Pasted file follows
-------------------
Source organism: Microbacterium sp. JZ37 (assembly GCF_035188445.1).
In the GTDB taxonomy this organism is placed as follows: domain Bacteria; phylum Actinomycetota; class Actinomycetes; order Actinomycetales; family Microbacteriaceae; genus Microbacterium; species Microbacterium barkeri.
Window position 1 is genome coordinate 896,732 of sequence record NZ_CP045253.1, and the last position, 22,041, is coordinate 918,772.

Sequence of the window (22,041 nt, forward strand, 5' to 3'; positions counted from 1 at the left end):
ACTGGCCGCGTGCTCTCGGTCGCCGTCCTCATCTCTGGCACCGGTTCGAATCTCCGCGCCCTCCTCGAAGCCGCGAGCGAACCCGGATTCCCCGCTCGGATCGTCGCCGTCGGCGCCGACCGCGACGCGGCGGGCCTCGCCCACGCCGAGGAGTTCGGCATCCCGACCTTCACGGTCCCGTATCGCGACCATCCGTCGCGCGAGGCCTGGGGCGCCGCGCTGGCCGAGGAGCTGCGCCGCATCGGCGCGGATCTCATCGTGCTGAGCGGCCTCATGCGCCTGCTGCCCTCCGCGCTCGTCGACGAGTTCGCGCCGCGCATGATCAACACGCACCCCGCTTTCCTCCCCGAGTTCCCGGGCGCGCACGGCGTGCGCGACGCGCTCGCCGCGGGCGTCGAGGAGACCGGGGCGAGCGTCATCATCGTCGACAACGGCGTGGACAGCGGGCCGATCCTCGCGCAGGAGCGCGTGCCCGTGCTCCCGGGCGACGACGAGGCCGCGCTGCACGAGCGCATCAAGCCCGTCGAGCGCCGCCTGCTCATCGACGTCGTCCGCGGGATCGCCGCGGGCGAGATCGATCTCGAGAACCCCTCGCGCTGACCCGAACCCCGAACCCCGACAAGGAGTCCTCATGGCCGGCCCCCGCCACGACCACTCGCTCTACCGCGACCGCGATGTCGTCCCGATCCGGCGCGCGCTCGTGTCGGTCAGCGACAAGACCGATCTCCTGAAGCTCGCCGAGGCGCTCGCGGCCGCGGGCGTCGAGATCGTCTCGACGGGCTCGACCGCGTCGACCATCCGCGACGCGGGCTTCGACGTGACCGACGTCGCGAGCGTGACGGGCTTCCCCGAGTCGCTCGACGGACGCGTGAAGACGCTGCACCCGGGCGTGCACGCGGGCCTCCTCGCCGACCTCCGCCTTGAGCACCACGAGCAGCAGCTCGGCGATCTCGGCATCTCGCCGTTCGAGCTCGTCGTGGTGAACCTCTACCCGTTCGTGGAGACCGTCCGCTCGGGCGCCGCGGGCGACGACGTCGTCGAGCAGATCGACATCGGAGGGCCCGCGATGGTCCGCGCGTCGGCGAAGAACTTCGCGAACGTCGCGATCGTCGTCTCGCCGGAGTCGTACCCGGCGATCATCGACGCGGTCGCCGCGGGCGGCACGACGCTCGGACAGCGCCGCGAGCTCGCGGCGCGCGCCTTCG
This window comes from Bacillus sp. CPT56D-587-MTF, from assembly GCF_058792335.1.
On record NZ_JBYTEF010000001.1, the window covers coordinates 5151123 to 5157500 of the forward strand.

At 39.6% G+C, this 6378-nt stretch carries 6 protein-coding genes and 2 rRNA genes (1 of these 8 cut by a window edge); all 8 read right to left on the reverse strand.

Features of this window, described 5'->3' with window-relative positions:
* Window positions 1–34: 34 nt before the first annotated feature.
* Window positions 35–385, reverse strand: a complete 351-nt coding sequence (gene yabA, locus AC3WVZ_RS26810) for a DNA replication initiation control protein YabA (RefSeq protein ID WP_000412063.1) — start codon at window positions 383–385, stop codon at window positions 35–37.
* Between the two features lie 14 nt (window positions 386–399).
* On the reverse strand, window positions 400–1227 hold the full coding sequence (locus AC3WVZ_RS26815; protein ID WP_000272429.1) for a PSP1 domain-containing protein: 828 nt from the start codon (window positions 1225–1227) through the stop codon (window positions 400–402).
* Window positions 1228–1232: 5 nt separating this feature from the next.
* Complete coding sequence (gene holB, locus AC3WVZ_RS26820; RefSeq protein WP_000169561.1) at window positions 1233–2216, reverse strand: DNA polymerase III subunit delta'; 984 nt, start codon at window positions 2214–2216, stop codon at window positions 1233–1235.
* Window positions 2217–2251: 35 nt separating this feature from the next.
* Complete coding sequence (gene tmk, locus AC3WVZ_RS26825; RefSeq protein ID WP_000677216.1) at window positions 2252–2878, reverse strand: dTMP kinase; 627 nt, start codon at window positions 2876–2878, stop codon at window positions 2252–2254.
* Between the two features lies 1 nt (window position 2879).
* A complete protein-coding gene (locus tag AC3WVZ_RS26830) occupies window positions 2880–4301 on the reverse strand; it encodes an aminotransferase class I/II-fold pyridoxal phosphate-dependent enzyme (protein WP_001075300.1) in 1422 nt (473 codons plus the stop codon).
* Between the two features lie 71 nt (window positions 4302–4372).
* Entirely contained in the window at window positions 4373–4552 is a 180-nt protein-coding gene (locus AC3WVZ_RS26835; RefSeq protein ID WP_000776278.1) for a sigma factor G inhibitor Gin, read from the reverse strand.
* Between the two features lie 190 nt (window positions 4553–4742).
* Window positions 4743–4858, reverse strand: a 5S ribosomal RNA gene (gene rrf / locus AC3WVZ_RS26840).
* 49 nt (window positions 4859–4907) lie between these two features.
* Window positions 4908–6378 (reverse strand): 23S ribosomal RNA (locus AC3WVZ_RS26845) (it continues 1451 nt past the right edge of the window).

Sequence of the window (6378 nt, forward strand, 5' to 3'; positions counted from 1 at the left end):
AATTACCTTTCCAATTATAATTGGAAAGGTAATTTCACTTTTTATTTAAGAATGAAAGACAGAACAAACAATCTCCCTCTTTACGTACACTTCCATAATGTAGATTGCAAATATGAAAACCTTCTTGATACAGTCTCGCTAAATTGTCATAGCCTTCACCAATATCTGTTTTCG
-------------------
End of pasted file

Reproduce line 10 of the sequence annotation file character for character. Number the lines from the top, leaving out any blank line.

* Window positions 1–34: 34 nt before the first annotated feature.